[DIFF Interview]…’PIT STOP’ Writer/Director Yen Tan

Gabe (Bill Heck) struggles with his identity as a gay man living in a small, rural Texas town, finding comfort in his relationship with ex-wife Shannon (Amy Seimetz) after his recent breakup. Ernesto (Marcus DeAnda) is also plagued with the demons of a failing relationship, as he is simultaneously forced to deal with another past lovers impending death. Pit Stop follows the lives of these two men as they unknowingly drift toward one another, demonstrating the way life often has a funny way of pointing us in the right direction, even in the moments we feel most lost.

Go, See, Talk chatted with Pit Stop writer/director Yen Tan about his writing process, collaboration, and filming in Texas.

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Pit Stop revolves around characters in unique, complex relationships; did you approach each character’s individual story and then structure the larger narrative from there; what was your approach for integrating each relationship into the story?

YT: I started writing Gabe’s storyline first, but I always knew I wanted another one to go along in tangent, so I thought about the possibility of someone else in the same town who is different than Gabe, but is going through his own emotional journey. Hence, Ernesto is born. I did know very early on that the third act is all about their meeting, and by then, the audience should have a very good understanding of who these two people are, and be rooting for them to find happiness.

All the supporting characters were easier to conceive once I figured out this basic structure. It wasn’t very conscious in the beginning, but in hindsight, I never really thought about approaching the supporting characters as secondary elements of the story. It became clearer and clearer that everyone had something very substantial to add to the film’s themes…Even the dog and the cat.

Sort of going off of that, the film has a universal appeal to it unlike many other LGBT centered films. Was that something you were conscious of when creating the script; how did that evolve?

YT: The Canadian playwright Adam Bock once said: “In being specific in my work, that’s how universality happens.Everybody is lonely, everybody is afraid. As artists, as we get more specific, the universe appears.”

I believe in that process, too, and it’s especially true in this case. I may be gay but I have never lived in a small town in America, nor have I been married, or have a kid. I can’t claim to understand completely what it’s like to be the spouse of someone who’s come out, or what I’d do if I found out an old flame was in a coma.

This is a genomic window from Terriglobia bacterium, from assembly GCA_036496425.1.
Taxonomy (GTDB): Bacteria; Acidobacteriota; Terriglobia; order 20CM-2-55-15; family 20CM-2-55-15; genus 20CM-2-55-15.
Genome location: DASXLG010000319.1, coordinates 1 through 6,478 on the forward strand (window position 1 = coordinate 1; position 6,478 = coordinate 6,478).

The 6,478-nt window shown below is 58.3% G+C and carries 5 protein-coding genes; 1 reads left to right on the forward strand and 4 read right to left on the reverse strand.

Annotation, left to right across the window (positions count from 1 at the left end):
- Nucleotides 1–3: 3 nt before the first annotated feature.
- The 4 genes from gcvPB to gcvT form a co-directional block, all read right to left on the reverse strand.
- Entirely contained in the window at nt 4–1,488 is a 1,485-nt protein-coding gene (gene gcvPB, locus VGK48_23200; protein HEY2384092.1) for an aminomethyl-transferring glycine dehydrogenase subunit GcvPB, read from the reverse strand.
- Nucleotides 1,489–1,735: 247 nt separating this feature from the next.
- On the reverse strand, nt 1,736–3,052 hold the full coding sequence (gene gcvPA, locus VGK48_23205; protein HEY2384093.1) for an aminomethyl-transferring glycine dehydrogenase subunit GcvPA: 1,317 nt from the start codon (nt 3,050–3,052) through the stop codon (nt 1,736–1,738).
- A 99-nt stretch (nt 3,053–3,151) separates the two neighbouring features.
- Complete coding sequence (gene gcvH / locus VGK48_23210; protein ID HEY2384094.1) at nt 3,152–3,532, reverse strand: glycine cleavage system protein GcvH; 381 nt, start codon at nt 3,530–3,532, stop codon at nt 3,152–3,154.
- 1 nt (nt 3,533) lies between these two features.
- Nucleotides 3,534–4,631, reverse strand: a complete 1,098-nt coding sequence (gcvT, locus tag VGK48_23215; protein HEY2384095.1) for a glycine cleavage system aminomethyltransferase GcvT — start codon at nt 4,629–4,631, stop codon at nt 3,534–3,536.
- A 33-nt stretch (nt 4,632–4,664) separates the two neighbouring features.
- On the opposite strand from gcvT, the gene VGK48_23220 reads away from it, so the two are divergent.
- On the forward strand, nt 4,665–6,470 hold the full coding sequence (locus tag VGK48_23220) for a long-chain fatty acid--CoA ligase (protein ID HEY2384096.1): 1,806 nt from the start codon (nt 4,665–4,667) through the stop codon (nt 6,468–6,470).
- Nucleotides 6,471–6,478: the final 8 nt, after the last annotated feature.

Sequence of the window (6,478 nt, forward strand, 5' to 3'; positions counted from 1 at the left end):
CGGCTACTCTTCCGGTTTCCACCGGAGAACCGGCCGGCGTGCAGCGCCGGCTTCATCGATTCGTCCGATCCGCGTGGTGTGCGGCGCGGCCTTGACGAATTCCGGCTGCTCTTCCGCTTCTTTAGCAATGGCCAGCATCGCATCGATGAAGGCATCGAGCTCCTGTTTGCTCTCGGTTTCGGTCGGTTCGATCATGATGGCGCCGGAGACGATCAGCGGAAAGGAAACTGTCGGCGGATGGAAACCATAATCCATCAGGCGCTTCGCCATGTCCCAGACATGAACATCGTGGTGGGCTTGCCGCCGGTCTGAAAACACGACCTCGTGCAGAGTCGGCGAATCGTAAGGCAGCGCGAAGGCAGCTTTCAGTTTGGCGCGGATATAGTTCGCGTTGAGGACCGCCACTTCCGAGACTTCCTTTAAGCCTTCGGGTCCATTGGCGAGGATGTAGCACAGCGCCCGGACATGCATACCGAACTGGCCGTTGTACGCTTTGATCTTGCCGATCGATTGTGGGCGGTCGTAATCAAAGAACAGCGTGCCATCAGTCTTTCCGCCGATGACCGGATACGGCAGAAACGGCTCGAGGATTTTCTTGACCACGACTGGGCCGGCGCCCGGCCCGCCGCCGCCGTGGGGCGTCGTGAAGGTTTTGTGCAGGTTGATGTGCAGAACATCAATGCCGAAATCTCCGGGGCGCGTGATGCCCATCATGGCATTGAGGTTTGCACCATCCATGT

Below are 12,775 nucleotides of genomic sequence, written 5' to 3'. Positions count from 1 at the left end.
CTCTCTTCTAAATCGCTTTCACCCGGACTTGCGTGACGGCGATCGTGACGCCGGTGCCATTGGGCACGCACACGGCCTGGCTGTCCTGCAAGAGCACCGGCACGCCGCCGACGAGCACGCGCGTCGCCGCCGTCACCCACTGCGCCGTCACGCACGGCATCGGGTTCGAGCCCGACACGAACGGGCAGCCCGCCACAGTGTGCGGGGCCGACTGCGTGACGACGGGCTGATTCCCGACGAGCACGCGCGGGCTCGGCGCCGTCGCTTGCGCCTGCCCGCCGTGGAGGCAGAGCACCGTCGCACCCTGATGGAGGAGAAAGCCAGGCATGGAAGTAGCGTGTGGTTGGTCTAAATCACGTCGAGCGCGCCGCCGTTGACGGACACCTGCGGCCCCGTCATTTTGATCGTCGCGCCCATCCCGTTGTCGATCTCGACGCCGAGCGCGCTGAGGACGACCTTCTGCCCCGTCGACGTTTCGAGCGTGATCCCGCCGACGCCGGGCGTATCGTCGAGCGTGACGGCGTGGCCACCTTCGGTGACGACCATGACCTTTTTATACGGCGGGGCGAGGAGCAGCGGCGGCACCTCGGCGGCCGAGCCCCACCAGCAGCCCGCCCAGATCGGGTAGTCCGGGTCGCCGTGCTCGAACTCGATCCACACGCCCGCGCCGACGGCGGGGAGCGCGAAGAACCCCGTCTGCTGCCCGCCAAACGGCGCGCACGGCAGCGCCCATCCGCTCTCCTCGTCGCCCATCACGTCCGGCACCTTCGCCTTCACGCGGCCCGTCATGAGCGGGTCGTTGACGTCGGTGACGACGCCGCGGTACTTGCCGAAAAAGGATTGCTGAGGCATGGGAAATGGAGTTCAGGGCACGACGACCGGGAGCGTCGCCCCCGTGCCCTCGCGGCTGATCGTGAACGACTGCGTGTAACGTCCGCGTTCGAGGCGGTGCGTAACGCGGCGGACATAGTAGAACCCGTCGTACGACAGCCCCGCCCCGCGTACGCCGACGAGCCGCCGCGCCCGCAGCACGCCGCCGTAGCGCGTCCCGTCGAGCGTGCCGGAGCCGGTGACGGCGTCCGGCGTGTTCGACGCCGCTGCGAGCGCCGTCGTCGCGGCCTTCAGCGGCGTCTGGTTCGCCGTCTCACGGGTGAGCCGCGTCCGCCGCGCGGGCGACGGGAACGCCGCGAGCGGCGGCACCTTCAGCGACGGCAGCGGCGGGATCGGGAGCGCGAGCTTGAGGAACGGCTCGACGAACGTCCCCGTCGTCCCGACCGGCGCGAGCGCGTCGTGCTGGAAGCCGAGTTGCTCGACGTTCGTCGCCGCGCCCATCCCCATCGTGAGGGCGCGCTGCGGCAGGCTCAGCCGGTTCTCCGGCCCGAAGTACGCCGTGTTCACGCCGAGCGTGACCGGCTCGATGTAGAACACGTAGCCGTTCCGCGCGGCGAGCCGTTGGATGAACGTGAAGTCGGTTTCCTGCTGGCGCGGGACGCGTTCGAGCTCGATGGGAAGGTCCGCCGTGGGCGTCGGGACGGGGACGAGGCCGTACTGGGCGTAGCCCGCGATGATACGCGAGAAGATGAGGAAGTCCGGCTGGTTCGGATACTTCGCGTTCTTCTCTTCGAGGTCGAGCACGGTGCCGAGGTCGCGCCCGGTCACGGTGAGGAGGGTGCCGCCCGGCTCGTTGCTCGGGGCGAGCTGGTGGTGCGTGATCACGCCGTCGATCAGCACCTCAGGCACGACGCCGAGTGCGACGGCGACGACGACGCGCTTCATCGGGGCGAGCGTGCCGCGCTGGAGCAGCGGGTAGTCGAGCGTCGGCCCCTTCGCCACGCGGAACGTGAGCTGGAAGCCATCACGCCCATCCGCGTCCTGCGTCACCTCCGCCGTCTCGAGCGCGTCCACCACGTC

All I can do is to figure out the common emotions that bridge all of our different experiences, and understand that we, as human beings, ultimately seek love and connection. Creating identifiable scenarios for the audience is a lot less challenging once I recognize that.

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You’ve said it took almost ten years to finalize the script. When in the process of writing did co-writer David Lowery become involved, and what made you decide to bring him on board to help with the script?

YT: I’ve known David since I first began to dabble with filmmaking, which is more than 10 years ago. We’d share our scripts with each other, and so he was very familiar with how Pit Stop evolved over time. More importantly, he understood the film I wanted to make.

About a year before we went into production, I felt like I had done all I could to making the script better, and since I’m ESL I was always self-conscious about the dialogue. That was the first thing I asked him to assist me with, just to make everything sound more naturally Southern. But in the process, we also rewrote some of the scenes, and came up with a handful of news ones.

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How is co-writing a script different from writing on your own?

YT: Your thoughts and ideas matter as much as your writing partner’s thoughts and ideas. This is especially true if we both want to make the same kind of film. I actually prefer the collaboration because I’m always second guessing myself, but if I can bounce it off somebody else I trust, and he/she thinks it’s good, I feel more confident about putting it on paper.

What do you like about filming in Texas compared to other places?

YT: It’s definitely a lot more economical, and the support you get from the community here is amazing. Filmmakers here thrive on helping each other out. It’s a refreshing way of going about it, since the rest of the business is usually very cutthroat.

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Pit Stop is was selected to screen at the Dallas International Film Festival as a part of the Texas Competition, a juried competition of films either shot in or relating to the lone star state.  Winners receive a Grand Jury Prize of a camera package rental worth $30,000 from Panavision.
The 2013 Dallas International Film Festival runs from April 4th to April 14th. Click here to find out more about showtimes for Pit Stop